Managing life and performance
Marissa Mayer, CEO of Yahoo, has recently announced that she wants all her staff to stop working remotely and come back in to the office. Employees have to make arrangements for home, childcare or elderly care and return to Headquarters by June, which could cause a logistical nightmare in making adequate alternative arrangements.
Ms Mayer’s argument for this is that people work more effectively when face to face and able to share ideas at the coffee machine. She has a point that it is certainly important for staff to retain a sense of ‘belonging’ to a particular organisation. It is also necessary for people to network and know the latest projects, goals and priorities that need attention.
However, this does seem to me a backward step when so many organisations are successfully operating with staff working flexibly. It will involve people in unnecessary commuting – resulting in crowded public transport and more pollution on the roads: not good for the planet. It can also add to stress levels, as individuals worry about caring arrangements for children, disabled relatives or parents. These concerns can interfere with the ability to be fully mentally present on the job. Pressure can impair creative thinking when the body’s fight-flight response shunts energy to muscle rather than higher thinking processes.Sustained stress can also impair the functioning of the immune system and potentially lead to illness.
I have been running creative thinking workshops for some twenty years and have almost never met a person who says that they get their best ideas in the office or at their desk. The majority report that they get creative solutions when walking the dog, stopping to reflect, or watching a sunset. The average business meeting is frequently unproductive in terms of innovative problem solving as those who are either at the top of the hierarchy or simply extrovert tend to dominate proceedings. Those who are introvert, young and new to the business, will seldom be given the opportunity to express their opinions unless the manager or team leader is expert in the art of facilitation. Groupthink is therefore the all-too-frequent result.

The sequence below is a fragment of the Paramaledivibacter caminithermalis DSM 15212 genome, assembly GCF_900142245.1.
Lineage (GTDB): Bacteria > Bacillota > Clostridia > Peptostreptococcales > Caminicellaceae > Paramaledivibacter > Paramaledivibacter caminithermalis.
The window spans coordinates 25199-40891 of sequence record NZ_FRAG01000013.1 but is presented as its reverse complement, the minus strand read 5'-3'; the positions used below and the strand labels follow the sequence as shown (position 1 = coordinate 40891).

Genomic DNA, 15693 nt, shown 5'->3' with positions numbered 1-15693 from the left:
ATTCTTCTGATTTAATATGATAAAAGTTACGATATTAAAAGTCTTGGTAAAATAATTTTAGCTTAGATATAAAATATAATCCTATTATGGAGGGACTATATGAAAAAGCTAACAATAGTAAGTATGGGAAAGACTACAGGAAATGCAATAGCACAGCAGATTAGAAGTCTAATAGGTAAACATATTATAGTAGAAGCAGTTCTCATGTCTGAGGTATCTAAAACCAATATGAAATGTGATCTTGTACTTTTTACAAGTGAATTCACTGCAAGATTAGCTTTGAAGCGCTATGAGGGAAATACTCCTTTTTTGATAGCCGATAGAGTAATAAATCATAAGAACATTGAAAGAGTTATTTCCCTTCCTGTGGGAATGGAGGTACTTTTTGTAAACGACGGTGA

Managers often prefer to ‘see’ their direct reports. This way they know what they are doing and have more control over precisely how people spend their time. But this can be limiting for the individuals they manage. Flexible working allows a sense of personal autonomy over how time is spent, enabling a person to work hard at the best time of day for their own personal working style. It enables people to manage ‘life’ – take time to pick up children from school, or take a sick parent to the hospital – and not feel ‘watched’ or pulled in too many directions at once. They are then able to focus on work in the periods when they are undisturbed. A focus on outcomes allows a more adult-to-adult transaction rather than the manager-as-controlling-authority-figure, which can disempower the individuals under them, like children.
Flexible working does not mean ‘skiving’. My father employed several part-time and flexible workers and often told me that they did as much if not more than those working full time. In my experience people often tend to work even longer hours when working from home. Receiving the trust of a manager tends to result in gratitude and loyalty. And it is certainly not a gender issue, as both men and women, senior and junior, report benefits in terms of performance, well-being and work-life balance through taking responsibility for their own time management and productivity. The key is to move from the black and white thought that it is an either/or. Certainly staff need to come into an organisation and meet face to face from time to time but, equally, working remotely and flexibly alleviates stress and fatigue, both of which negatively influence thinking and performance. A leader who treats each case individually will, I believe, reap rewards.
Helen Whitten is an Accredited Coach with the Association for Coaching and author of Cognitive-Behavioural Coaching Techniques for Dummies. Helen was Deputy Chair of the Work-Life Balance Trust.
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